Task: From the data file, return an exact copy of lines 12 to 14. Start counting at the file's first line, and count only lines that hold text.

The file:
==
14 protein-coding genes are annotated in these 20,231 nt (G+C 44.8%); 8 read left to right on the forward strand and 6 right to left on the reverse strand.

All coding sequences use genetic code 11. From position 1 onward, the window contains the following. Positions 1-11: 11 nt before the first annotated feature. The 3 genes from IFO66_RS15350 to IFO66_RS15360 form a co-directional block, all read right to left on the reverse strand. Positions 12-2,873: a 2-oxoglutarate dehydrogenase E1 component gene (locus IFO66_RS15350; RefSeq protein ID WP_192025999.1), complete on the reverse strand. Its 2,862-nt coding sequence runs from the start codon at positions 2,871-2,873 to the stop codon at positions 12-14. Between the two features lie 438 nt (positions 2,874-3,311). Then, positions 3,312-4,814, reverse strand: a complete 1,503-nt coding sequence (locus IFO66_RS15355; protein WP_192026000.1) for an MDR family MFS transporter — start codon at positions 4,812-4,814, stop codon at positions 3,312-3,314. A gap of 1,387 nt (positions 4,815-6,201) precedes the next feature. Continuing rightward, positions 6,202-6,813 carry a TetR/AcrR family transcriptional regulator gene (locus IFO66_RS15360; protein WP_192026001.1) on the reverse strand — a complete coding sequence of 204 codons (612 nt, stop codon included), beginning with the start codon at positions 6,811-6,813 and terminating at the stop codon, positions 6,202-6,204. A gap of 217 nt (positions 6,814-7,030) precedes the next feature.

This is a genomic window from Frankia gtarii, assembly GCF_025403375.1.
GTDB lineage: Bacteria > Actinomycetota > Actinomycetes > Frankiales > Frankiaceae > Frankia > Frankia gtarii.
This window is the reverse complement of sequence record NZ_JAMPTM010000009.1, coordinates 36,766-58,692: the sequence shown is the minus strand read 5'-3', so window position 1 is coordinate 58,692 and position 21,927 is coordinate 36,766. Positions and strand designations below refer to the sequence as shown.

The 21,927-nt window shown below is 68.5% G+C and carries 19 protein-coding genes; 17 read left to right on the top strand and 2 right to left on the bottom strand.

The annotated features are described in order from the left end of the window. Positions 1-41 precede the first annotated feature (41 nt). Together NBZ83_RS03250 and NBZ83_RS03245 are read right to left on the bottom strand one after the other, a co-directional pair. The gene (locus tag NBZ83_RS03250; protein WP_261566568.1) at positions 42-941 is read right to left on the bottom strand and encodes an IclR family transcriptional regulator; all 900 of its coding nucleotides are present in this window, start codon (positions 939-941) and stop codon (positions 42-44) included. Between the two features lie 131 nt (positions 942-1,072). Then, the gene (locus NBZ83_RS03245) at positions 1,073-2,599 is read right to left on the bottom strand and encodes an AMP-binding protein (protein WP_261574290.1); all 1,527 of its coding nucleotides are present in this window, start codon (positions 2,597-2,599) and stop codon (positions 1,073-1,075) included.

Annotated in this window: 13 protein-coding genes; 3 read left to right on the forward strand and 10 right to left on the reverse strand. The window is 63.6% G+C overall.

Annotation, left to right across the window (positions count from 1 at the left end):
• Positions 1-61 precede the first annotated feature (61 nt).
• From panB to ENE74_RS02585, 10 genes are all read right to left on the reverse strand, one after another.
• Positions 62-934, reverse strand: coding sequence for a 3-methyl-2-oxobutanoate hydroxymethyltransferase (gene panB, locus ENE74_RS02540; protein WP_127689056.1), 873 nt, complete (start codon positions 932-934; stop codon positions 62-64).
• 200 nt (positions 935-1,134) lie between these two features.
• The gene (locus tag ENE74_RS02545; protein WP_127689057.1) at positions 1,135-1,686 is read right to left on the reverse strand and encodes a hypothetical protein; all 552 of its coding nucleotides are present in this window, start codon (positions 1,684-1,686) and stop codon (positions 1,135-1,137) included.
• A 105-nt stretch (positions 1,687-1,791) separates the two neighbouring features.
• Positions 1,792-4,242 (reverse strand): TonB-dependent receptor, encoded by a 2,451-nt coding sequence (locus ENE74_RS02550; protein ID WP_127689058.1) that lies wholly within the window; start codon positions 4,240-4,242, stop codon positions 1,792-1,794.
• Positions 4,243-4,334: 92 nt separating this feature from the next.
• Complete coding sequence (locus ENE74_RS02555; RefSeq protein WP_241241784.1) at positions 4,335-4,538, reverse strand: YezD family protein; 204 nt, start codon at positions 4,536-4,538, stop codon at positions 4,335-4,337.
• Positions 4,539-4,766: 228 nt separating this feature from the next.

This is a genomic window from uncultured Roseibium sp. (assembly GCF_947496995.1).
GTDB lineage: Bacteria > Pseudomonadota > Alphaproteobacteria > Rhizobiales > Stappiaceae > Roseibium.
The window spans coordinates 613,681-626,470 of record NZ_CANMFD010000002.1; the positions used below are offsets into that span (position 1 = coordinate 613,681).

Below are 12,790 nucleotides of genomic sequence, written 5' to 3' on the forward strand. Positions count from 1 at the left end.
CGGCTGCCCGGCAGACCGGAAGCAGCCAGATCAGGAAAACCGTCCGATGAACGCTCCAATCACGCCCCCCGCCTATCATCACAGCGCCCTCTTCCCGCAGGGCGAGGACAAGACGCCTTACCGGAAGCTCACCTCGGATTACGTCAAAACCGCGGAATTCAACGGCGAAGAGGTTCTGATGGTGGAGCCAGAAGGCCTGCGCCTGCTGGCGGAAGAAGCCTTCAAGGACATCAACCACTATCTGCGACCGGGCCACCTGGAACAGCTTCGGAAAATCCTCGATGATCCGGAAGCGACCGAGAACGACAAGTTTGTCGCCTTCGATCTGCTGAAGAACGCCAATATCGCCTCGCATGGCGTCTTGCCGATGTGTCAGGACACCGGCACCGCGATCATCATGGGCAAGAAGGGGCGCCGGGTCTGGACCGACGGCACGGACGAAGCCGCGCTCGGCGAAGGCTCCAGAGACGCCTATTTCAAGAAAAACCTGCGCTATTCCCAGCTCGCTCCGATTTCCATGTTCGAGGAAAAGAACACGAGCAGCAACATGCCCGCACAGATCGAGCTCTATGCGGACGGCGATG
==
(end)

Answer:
• Positions 62-934, reverse strand: coding sequence for a 3-methyl-2-oxobutanoate hydroxymethyltransferase (gene panB, locus ENE74_RS02540; protein WP_127689056.1), 873 nt, complete (start codon positions 932-934; stop codon positions 62-64).
• 200 nt (positions 935-1,134) lie between these two features.
• The gene (locus tag ENE74_RS02545; protein WP_127689057.1) at positions 1,135-1,686 is read right to left on the reverse strand and encodes a hypothetical protein; all 552 of its coding nucleotides are present in this window, start codon (positions 1,684-1,686) and stop codon (positions 1,135-1,137) included.